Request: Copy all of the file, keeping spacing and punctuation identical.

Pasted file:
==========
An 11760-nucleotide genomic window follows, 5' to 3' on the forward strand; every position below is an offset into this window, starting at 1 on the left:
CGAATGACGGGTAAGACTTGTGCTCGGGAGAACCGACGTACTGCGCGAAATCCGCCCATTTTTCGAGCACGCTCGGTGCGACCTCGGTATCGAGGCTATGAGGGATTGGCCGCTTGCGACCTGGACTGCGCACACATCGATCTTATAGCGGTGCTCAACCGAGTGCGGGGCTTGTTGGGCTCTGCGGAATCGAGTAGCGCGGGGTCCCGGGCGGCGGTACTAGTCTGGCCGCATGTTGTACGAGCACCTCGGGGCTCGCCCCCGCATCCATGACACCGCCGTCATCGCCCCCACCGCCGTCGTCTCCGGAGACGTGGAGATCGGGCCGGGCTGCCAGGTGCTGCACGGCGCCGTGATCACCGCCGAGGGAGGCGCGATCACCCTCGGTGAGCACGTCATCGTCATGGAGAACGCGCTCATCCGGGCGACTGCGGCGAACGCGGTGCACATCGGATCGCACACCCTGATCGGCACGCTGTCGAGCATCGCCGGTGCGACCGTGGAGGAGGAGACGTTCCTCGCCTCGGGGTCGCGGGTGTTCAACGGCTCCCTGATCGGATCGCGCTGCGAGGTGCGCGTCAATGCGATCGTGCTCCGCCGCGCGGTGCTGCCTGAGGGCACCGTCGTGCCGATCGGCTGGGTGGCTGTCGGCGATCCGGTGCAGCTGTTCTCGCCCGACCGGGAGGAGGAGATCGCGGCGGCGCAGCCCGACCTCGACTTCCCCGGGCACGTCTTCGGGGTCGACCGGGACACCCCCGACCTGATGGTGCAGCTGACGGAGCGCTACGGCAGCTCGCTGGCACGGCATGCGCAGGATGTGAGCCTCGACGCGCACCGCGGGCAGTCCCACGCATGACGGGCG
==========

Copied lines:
An 11760-nucleotide genomic window follows, 5' to 3' on the forward strand; every position below is an offset into this window, starting at 1 on the left:
CGAATGACGGGTAAGACTTGTGCTCGGGAGAACCGACGTACTGCGCGAAATCCGCCCATTTTTCGAGCACGCTCGGTGCGACCTCGGTATCGAGGCTATGAGGGATTGGCCGCTTGCGACCTGGACTGCGCACACATCGATCTTATAGCGGTGCTCAACCGAGTGCGGGGCTTGTTGGGCTCTGCGGAATCGAGTAGCGCGGGGTCCCGGGCGGCGGTACTAGTCTGGCCGCATGTTGTACGAGCACCTCGGGGCTCGCCCCCGCATCCATGACACCGCCGTCATCGCCCCCACCGCCGTCGTCTCCGGAGACGTGGAGATCGGGCCGGGCTGCCAGGTGCTGCACGGCGCCGTGATCACCGCCGAGGGAGGCGCGATCACCCTCGGTGAGCACGTCATCGTCATGGAGAACGCGCTCATCCGGGCGACTGCGGCGAACGCGGTGCACATCGGATCGCACACCCTGATCGGCACGCTGTCGAGCATCGCCGGTGCGACCGTGGAGGAGGAGACGTTCCTCGCCTCGGGGTCGCGGGTGTTCAACGGCTCCCTGATCGGATCGCGCTGCGAGGTGCGCGTCAATGCGATCGTGCTCCGCCGCGCGGTGCTGCCTGAGGGCACCGTCGTGCCGATCGGCTGGGTGGCTGTCGGCGATCCGGTGCAGCTGTTCTCGCCCGACCGGGAGGAGGAGATCGCGGCGGCGCAGCCCGACCTCGACTTCCCCGGGCACGTCTTCGGGGTCGACCGGGACACCCCCGACCTGATGGTGCAGCTGACGGAGCGCTACGGCAGCTCGCTGGCACGGCATGCGCAGGATGTGAGCCTCGACGCGCACCGCGGGCAGTCCCACGCATGACGGGCG